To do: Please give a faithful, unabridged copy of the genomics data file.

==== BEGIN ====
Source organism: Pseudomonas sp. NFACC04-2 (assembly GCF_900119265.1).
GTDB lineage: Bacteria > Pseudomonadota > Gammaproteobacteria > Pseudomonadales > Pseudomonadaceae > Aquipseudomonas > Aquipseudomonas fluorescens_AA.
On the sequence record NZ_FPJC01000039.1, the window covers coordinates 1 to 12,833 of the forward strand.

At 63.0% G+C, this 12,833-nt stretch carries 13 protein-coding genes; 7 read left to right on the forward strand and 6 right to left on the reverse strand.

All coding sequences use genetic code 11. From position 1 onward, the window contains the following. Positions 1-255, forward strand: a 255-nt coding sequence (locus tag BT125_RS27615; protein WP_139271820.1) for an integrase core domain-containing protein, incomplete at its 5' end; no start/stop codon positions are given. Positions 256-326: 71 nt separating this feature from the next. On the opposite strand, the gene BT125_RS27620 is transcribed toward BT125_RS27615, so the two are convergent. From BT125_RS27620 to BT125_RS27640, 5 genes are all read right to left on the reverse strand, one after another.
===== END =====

Source organism: Pseudomonas sp. NFACC04-2 (assembly GCF_900119265.1).
GTDB lineage: Bacteria > Pseudomonadota > Gammaproteobacteria > Pseudomonadales > Pseudomonadaceae > Aquipseudomonas > Aquipseudomonas fluorescens_AA.
On the sequence record NZ_FPJC01000039.1, the window covers coordinates 1 to 12,833 of the forward strand.

At 63.0% G+C, this 12,833-nt stretch carries 13 protein-coding genes; 7 read left to right on the forward strand and 6 right to left on the reverse strand.

All coding sequences use genetic code 11. From position 1 onward, the window contains the following. Positions 1-255, forward strand: a 255-nt coding sequence (locus tag BT125_RS27615; protein WP_139271820.1) for an integrase core domain-containing protein, incomplete at its 5' end; no start/stop codon positions are given. Positions 256-326: 71 nt separating this feature from the next. On the opposite strand, the gene BT125_RS27620 is transcribed toward BT125_RS27615, so the two are convergent. From BT125_RS27620 to BT125_RS27640, 5 genes are all read right to left on the reverse strand, one after another.